Checks all the boxes

It was about 10 months ago. At two in the morning. A phone rings. Not my office cell phone, it’s not an emergency call for me so I am mostly back asleep in seconds. On the periphery of consciousness, I hear my wife speaking to someone. I was not aware that she had left the room, but she had. She had gone to the kitchen and was speaking with someone in what can only be described as an energetic way. I am still about 80 percent asleep as she walked on tip toes back to our bedroom. Suddenly I am awake. Awake enough to ask a question.

About a year prior I won the debate with my wife. We have access to a residence in Jerusalem but were not comfortable with the building and its owners. I convinced her to consider Netanya. To be near the beach with a somewhat Anglo but not totally English-speaking community was my goal. After 20 years of back and forth she agreed to consider it. So, we spent six weeks there. A gracious family, friends of ours, allowed us to stay in their apartment in Netanya. The community had everything we both wanted. Unfortunately, at the time working with three different real estate agents yielded no available apartments. We left the area upset at our lack of success, concerned that nothing will turn up but hopeful.

At 2 a.m. in New York, it is 9 a.m. in Israel. Remember, I am still half asleep at this point, she is trying to be quiet and wants to slip back under the covers without waking me up. But even in my somnolence I am awake enough to ask, “Did you just buy an apartment?”
Calmly she answers, “Yes, I think. I will go and check it out in a few days.” And off she went.

Just to be clear, we are citizens with the longing to own. Finding the proper living space is not just a desire for a pied a terre. We need a certain number of rooms and some basic amenities. We are not from the pish posher class, but our necessities include room for children and grandchildren to visit and sleep on an air mattress, an area for a work desk, things like that!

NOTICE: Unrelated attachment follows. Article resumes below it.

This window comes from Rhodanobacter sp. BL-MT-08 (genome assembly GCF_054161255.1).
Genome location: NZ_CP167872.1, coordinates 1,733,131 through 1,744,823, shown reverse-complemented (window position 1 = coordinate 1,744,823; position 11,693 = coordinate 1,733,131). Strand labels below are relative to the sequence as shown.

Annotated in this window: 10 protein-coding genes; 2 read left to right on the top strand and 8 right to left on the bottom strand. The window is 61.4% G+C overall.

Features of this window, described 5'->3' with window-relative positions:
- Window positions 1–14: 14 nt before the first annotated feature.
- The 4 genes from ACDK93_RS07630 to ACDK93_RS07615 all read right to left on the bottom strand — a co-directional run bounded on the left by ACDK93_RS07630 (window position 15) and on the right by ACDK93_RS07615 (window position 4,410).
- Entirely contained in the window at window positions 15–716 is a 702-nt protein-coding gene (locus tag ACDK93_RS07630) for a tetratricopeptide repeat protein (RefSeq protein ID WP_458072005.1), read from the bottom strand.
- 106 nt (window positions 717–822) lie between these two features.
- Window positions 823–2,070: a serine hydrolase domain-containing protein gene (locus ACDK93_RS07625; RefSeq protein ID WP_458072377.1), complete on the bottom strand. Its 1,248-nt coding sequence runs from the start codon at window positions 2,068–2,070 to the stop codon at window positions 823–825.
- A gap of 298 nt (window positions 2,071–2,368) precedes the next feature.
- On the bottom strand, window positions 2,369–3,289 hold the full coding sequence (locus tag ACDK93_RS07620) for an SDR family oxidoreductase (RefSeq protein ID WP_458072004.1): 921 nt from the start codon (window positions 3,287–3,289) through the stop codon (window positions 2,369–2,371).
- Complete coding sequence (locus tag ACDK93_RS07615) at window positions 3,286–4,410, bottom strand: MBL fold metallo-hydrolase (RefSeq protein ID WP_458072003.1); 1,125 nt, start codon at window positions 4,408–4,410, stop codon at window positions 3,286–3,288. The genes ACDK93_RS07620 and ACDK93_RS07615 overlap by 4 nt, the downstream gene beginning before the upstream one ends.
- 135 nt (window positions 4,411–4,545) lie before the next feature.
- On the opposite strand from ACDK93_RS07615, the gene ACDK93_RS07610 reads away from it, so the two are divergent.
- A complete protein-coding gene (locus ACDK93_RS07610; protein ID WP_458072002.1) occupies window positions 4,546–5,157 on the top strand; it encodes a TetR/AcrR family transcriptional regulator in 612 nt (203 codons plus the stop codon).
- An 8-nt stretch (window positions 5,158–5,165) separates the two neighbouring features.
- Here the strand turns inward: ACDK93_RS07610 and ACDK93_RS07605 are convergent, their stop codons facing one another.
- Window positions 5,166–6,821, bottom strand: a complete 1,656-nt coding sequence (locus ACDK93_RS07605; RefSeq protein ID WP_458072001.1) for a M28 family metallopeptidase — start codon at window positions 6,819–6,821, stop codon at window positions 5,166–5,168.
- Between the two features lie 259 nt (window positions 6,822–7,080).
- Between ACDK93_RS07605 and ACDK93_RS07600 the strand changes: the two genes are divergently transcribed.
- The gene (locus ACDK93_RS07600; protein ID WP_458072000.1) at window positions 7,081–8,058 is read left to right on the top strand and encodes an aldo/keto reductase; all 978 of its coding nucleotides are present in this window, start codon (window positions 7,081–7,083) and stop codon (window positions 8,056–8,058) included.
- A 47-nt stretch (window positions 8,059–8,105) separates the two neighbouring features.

Just a few days later I get a call and pictures of what looks like a warehouse more than an apartment. Not in size but in clutter. The rooms are overflowing with the normal items one would find in most homes. Here these items are not only in drawers or closets but on top of furniture as well.

“It’s got so much potential. The location is fabulous and it’s in our price range.” She is excited in a controlled way.

“Go for it” I tell her. And she does.

It takes two months more before I get to see our new living space in Netanya. With a bit of trepidation and a great deal of “I hope you like it” she takes me to see the apartment.
I meet the current residents, we speak briefly. They told us to come at this time but are preparing to sit down for dinner, so I feel like I am intruding. Nevertheless, they are polite. Guess they want to make sure we are taking the place so they can afford to move. I do a quick patrol of the area and create a punch list in my head.

We walk out.

“So do you like it” she cautiously asks.

“Let’s see,” I say. “It’s smaller than we wanted, it needs a lot of renovations and it cost a fortune,” I pause and add “What’s not to like.”

She visibly exhales, smiles, takes my hand and we walk to the beach.

About the Author
Dr. Michael Salamon ,a fellow of the American Psychological Association, is an APA Presidential Citation Awardee for his 'transformative work in raising awareness of the prevention and treatment of childhood sexual abuse". He is the founder and director of ADC Psychological Services in New York and Netanya, the author of numerous articles, several psychological tests and books including "The Shidduch Crisis: Causes and Cures" (Urim Publications), "Every Pot Has a Cover" (University Press of America) and "Abuse in the Jewish Community: Religious and Communal Factors that Undermine the Apprehension of Offenders and the Treatment of Victims."
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